ART & ORGANISM
The Problem with WORDS
1988 … “I have a powerful urge to know the causes of things. Like most of my colleagues and probably all infants, I want to know the chains of causation … to explain them if only to my self, to understand them … and then to share that understanding. (that I “need to share” is an interesting problem on its own … maybe by sharing I understand more completely … maybe I seek corroboration … more sources of confidence in the validity of an idea … that would make it more “real”) (But Goethe (like the Velveteen Rabbit) said only love provides the insight that makes things real) My favorite biology professor, seemingly sympathetic about my frustration in the laboratory once said, “if you can’t explain it, describe the shit out of it.” He seems to be right in a way that was unexpected: the attempt to find the right words, to describe … that is, the artist’s problem, the poet’s job … leads to unexpected juxtapositions of the extended meanings of the words I use: wholly new threads of thinking and feeling suddenly twitch like resonating strings… sudden digressions (the ADHD disposition?) become epiphanies.”
Laura Wait (Resonance II, encaustic/mixed media)
2012 … I’ve got to use words if I want to negotiate along the edge of what can be understood as a key necessity for science –shared understanding– My concern for a few years was bridging the “explanatory gap.” (to abuse the metaphor: the gap between subjective and objective is like a crevice I encountered on a hike in Black Canyon, and no one has shown me a convincing way to safely get across– I am however, perhaps, overly cautious)
OK, “when you’ve got the meaning, you can forget the words” — WORDS are abstract representations of an idea in mind … which is itself an abstraction of converging cognitive processes such as perception and memory … which are themselves abstractions of information detected and processed by our sense organs … which detect changes in their immediate environment: forms of energy being detected and assumed to represent reality. In other words (!) words are the endpoint of a cascade of abstractions through multiple levels of organization, each with its own biases and affordances.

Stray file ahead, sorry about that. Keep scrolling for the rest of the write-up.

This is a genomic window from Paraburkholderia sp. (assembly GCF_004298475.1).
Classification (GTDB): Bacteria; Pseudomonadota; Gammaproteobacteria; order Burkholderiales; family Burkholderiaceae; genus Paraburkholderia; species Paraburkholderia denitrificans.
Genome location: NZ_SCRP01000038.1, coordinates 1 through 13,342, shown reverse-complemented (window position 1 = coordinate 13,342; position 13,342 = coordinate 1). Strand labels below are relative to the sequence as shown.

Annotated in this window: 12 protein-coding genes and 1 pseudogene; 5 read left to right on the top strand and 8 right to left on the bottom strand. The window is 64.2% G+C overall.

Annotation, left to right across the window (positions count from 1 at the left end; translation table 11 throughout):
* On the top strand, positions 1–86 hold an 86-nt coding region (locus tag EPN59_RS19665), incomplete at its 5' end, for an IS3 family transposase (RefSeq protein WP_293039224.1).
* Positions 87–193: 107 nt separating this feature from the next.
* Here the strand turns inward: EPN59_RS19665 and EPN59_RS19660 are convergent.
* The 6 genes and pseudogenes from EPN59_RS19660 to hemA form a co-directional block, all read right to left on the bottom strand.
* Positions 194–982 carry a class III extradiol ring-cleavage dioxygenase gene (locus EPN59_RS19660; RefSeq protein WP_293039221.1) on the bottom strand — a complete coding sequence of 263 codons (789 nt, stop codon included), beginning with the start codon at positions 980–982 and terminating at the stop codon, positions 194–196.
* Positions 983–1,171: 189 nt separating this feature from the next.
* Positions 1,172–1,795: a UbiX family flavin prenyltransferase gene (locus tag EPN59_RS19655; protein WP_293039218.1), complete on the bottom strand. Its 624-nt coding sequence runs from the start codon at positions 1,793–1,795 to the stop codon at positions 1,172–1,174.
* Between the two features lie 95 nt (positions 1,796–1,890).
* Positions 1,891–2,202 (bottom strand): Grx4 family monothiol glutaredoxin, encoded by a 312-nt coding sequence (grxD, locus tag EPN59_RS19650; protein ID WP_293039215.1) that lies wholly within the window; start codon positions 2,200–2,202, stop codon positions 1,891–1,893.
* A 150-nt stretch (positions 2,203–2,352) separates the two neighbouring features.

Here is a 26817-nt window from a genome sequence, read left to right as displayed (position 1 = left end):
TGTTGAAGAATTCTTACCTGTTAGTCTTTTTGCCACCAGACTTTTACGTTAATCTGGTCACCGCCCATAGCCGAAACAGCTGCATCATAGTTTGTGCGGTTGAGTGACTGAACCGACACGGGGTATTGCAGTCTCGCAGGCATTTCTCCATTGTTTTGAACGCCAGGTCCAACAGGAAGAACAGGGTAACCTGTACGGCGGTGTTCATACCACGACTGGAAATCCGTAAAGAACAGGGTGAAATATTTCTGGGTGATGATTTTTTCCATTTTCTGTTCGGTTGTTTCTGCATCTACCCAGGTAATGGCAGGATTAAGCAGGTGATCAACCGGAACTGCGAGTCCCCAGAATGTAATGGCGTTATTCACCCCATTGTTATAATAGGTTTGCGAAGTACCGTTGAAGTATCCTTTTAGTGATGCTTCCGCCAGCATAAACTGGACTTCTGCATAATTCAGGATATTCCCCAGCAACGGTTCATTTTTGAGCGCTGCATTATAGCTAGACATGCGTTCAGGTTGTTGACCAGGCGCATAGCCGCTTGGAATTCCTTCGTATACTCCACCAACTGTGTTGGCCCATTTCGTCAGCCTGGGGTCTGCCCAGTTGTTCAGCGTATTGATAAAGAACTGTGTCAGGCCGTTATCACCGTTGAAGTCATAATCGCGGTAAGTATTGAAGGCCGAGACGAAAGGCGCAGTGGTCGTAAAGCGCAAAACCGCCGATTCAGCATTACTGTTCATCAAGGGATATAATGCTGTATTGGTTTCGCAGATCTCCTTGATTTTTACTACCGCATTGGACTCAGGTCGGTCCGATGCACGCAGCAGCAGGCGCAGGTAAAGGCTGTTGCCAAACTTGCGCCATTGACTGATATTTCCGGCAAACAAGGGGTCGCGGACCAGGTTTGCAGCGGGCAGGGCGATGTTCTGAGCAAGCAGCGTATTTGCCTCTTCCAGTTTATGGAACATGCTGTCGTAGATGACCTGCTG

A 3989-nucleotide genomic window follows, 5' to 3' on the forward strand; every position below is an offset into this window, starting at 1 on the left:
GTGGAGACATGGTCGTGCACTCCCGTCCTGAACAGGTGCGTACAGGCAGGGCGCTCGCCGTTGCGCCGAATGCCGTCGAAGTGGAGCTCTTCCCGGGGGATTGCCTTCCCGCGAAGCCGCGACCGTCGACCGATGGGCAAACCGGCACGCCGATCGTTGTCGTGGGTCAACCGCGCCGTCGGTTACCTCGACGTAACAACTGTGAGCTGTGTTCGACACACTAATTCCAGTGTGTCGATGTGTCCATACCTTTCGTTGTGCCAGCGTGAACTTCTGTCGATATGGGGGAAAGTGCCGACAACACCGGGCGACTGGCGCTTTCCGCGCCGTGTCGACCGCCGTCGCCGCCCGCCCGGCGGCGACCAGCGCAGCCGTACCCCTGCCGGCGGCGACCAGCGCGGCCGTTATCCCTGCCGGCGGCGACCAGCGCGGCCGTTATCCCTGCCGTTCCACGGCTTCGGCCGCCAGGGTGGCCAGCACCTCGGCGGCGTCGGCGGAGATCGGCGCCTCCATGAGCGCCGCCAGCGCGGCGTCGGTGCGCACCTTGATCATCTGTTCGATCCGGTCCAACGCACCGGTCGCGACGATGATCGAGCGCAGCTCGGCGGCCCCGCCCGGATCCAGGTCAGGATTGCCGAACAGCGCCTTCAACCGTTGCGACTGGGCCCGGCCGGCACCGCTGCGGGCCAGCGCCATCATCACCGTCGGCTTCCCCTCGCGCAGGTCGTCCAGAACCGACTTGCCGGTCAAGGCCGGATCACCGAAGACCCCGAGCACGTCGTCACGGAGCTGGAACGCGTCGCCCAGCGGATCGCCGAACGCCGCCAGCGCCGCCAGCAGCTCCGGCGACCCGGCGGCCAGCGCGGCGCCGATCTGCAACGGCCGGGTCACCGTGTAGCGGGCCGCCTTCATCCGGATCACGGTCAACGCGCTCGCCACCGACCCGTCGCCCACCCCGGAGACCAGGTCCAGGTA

A WORD (like a number) is an objective representation of an ideas or things, but are not things in themselves (with interesting exceptions (as asemic artists have discovered) when they are disconnected from what they represent). SO they are dominated by our sapience, leaving a vast resrvoir of sentient meaning untapped except in the way the word sounds. Here is how a great popular music lyricist put it: “Words Make You Think A Thought. Music Makes You Feel A Feeling. A Song Makes You Feel A Thought.”
- Yip Harburg  the artist who made this statement in 1995, wrote all of the songs for the film The Wizard of Oz, including the lyrics for that masterpeace of longing for transcendence, “Over the Rainbow” (music by Harold Arlen) [LISTEN to Judy Garland, then Israel “IZ” Kamakawiwo’ole]
NOW, integrate these ideas with your understanding with the A&O notes on SAPIENCE and SENTIENCE